Having Some Serious Doubts
Submitted by Skyle on September 16, 2003 - 00:03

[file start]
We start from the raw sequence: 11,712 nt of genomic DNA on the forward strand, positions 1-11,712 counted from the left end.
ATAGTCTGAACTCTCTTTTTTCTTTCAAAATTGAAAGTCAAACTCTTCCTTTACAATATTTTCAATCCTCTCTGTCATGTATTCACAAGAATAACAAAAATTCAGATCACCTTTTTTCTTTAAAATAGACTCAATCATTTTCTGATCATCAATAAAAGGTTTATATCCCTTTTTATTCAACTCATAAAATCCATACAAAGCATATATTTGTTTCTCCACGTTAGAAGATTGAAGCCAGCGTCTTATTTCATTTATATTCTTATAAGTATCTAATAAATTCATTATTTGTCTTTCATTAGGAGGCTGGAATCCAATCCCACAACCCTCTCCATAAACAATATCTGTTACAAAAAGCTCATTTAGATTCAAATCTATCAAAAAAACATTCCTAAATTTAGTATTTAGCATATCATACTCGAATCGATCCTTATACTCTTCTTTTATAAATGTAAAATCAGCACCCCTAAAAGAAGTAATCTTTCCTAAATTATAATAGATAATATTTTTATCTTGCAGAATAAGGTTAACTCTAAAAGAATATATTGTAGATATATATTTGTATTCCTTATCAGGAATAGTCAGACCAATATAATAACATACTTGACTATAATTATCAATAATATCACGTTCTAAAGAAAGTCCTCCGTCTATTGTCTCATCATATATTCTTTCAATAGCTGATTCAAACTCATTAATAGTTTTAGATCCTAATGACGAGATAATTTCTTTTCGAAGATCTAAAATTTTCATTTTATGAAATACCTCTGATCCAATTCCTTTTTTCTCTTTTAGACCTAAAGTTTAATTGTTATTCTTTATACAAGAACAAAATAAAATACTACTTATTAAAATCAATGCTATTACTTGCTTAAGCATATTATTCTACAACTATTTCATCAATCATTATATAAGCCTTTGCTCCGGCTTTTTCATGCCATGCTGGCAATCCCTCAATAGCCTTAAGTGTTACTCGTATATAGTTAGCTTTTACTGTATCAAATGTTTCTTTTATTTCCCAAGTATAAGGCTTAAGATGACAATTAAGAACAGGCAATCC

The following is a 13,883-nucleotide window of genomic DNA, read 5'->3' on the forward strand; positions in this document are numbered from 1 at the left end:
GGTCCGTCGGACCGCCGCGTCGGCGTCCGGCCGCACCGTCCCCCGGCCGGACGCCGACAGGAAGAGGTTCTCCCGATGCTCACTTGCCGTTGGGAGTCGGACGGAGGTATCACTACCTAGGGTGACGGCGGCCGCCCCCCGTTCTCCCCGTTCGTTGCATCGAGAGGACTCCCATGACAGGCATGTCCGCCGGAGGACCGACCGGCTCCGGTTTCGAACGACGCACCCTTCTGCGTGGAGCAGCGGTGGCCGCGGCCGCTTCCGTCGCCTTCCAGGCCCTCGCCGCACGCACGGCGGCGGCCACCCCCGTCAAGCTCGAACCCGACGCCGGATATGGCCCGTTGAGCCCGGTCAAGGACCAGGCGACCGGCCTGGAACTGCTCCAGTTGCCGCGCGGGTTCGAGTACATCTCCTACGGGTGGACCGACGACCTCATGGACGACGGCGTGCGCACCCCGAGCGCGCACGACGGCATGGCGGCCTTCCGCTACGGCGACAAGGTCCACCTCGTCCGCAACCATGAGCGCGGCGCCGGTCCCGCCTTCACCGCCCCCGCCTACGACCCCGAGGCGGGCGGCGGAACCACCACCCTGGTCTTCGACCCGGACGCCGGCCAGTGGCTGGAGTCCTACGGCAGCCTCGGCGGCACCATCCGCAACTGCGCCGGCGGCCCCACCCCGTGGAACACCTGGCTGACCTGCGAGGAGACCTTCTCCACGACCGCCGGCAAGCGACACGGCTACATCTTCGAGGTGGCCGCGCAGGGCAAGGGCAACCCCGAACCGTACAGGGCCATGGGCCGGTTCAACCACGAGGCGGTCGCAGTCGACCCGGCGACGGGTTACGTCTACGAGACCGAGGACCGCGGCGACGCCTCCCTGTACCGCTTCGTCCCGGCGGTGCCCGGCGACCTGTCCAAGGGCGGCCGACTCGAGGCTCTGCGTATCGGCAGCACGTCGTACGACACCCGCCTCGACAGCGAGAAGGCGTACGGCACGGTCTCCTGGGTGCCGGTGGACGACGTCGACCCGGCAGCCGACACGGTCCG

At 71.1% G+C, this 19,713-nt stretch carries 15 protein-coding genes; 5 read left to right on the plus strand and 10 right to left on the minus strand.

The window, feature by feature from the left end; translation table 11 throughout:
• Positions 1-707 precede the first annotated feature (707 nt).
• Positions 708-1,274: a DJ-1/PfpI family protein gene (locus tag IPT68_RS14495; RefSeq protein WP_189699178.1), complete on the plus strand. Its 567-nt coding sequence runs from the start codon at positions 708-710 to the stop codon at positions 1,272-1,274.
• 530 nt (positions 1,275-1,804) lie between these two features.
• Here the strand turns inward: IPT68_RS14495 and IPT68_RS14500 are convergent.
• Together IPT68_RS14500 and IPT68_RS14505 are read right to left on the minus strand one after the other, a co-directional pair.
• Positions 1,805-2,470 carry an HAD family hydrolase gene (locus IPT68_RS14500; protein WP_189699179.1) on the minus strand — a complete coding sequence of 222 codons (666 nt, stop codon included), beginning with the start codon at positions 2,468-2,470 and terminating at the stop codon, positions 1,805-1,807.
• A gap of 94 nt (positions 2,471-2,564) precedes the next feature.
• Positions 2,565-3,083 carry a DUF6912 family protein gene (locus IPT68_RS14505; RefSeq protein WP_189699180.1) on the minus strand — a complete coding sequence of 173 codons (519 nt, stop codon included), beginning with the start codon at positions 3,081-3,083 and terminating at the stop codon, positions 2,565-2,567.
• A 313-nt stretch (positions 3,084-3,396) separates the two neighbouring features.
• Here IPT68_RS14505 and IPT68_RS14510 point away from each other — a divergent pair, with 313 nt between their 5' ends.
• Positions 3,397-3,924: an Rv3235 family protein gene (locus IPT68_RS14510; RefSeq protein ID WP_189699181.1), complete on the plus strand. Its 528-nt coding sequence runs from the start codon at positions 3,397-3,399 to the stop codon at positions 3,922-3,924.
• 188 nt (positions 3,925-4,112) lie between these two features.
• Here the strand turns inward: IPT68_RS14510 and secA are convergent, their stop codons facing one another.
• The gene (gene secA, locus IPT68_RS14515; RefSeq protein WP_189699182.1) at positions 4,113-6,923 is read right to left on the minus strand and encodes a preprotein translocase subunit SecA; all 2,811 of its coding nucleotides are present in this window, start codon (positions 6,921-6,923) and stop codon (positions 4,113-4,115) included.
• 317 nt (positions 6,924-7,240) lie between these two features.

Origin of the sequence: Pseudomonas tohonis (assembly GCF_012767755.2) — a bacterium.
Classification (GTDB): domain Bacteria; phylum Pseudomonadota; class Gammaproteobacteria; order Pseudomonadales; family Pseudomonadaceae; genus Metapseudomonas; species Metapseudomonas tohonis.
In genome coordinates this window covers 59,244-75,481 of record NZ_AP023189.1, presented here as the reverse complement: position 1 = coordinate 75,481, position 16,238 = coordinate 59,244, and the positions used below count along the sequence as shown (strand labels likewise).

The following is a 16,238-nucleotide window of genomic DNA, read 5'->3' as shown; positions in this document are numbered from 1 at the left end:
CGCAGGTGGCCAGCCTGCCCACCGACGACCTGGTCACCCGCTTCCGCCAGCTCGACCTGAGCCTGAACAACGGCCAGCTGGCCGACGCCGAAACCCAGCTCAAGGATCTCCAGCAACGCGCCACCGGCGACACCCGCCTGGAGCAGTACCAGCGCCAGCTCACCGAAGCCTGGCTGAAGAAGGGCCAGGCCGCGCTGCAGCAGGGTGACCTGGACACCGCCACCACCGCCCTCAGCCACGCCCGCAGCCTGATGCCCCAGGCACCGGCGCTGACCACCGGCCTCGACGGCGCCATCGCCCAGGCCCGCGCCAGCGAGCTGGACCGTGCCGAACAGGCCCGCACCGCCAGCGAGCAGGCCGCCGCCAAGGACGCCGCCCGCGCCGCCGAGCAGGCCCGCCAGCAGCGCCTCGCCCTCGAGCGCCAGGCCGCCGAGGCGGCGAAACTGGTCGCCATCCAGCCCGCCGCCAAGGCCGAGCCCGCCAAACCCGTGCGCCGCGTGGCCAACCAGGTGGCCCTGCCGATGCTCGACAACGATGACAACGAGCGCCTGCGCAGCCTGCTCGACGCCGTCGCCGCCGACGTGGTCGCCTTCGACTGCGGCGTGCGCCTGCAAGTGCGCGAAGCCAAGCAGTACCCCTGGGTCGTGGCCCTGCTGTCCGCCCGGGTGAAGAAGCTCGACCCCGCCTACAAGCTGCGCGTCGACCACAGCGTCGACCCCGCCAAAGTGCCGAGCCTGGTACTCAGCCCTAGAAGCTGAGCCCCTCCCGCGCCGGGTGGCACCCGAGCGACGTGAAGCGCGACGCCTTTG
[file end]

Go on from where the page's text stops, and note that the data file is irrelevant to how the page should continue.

Like a lot of you, I was inspired to start a webcomic after reading McCloud's Reinventing Comics. Turning the clock a little farther back, I fondly remember the black and white Ã¯Â¿Â½boomÃ¯Â¿Â½ in comics back in the 80s, and the smaller but similar boom during the 90s, which was an even bigger inspiration to me. Not only did independent comics offer smart, original stories that differed from the good ol' superheroes, but what made them even more enjoyable was that they had a sense of community. The creators all seemed to know each other, they promoted one another's books, etc. But then, just like everywhere else in the entertainment industry, it seemed the independent scene faded from the world of comics. I look through the various comic stores in my area, and all the indies no longer exist, replaced by companies and dealmakers. A single creator with nothing but a pen, paper, and a lot of determination has no place in today's comics. This brings me back to McCloud and Reinventing Comics. I pictured the internet as the new home of independent comics. I've often argued that on the internet, a writer or artist can find and develop an audience without having to negotiate the complex and often unnecessary politics of the entertainment industry. For a while there, it seemed like I was right. During the first six months of my comic, New In Town, I steadily grew an audience. Strangely, my most loyal readers were from South Africa, but hey, readers are readers. That initial enthusiasm died down, though. With little to no hits in the months that followed, I kept the comic going. Numerous personal problems kept me from promoting the comic as I would have liked, but I continued the updates, more or less on time. It's been two and a half years of New In Town. IÃ¯Â¿Â½d like to consider this an accomplishment, since IÃ¯Â¿Â½ve seen countless other webcomic artists throw in the towel after three months when Hollywood doesnÃ¯Â¿Â½t come knocking on their door with offers of sitcoms. But lately, I donÃ¯Â¿Â½t know. IÃ¯Â¿Â½ve been having some serious doubts. This is because of two reasons. First reason: manga. For a while now, IÃ¯Â¿Â½ve noticed the craziest thing. Not only have manga sections been growing rapidly in fancy-pants mall bookstores, but IÃ¯Â¿Â½ve spotted adolescent and teen girls swarming on this section, gobbling up copies of stuff like Love Hina and Inuyasha. IÃ¯Â¿Â½m going to make this point again in annoying capital letters: TODAYÃ¯Â¿Â½S YOUNG GIRLS ARE READING COMICS. Never in all my travels and all my adventures did I ever think I would live to see the day when young girls actually read comics. Anyway, this got me thinking back to Reinventing Comics, and the image of the dollar sign snake eating its own tail (page 77). Now I wonder if the internet isnÃ¯Â¿Â½t what Ã¯Â¿Â½savesÃ¯Â¿Â½ comics. Instead, comicsÃ¯Â¿Â½ salvation might be coming from overseas, because itÃ¯Â¿Â½s what tomorrowÃ¯Â¿Â½s readers and collectors are passionate about. But that shouldnÃ¯Â¿Â½t concern us, right? After all were webcomic artists, right? WeÃ¯Â¿Â½re the new independents, right? Second reason for my doubts: Damonk and Comixpedia. IÃ¯Â¿Â½ve become very, very interested in the columns and articles written for this site by Damonk, in what heÃ¯Â¿Â½s saying, and what heÃ¯Â¿Â½s not saying. Maybe itÃ¯Â¿Â½s just me. Maybe IÃ¯Â¿Â½m reading too much into it. But it certainly seems like Damonk is holding back a lot of the time, like he really wants to let loose and unleash his fury on how disappointed he is with a lot of webcomic artists out there. If he did, though, heÃ¯Â¿Â½d no doubt lose readers, so he hides his disappointment and plays the role of the columnist out to help aspiring artists. Or perhaps not. A lot of this is me reading between the lines, I know, but itÃ¯Â¿Â½s gotten me thinking. In one column, Damonk gives webcomic artists Ã¯Â¿Â½homeworkÃ¯Â¿Â½ to read other webcomics, as if to say that most of the artists out there are unoriginal and need to study their craft before posting. In another article, he challenges manga-style artists with a series of questions about manga. I agree with the criticism that the questions are loaded, as if to trick artists into revealing they know nothing of their own craft. But what really set off my concerns was when Damonk recently hosted a group interview/chat thing about webcomic awards, in which webcomics were compared to vanity publishers. As I understand it, the idea is that you pay a company to publish copies of your book, regardless of subject matter or quality. The copies then show up at your door to try to sell or give to friends or whatever. No editing, no distribution, etc. IÃ¯Â¿Â½ve known working, professional writers who look down upon these people as the absolute scum of the publishing world. And this is what weÃ¯Â¿Â½re comparing webcomics to? So am I right about this guy Damonk? Is there bitterness and an Ã¯Â¿Â½all webcomics suckÃ¯Â¿Â½ attitude beneath the surface of his writings, or is this just my paranoia reaching critical mass? If he happens to read this, a response would be appreciated. In my own webcomic, IÃ¯Â¿Â½m in the middle of a huge, multi-part storyline where stuff thatÃ¯Â¿Â½s been foreshadowed two years ago is finally being paid off. But is there a point to all this? I just canÃ¯Â¿Â½t get a feel as to where webcomics are at these days. Are they the new independents, as IÃ¯Â¿Â½d always hoped? Are they the salvation of comics, according to McCloud? Or are they just a barren wasteland of hacks and wannabes like Damonk seems to be saying? So, thatÃ¯Â¿Â½s where IÃ¯Â¿Â½m coming from. Tell me, where are the rest of you coming from?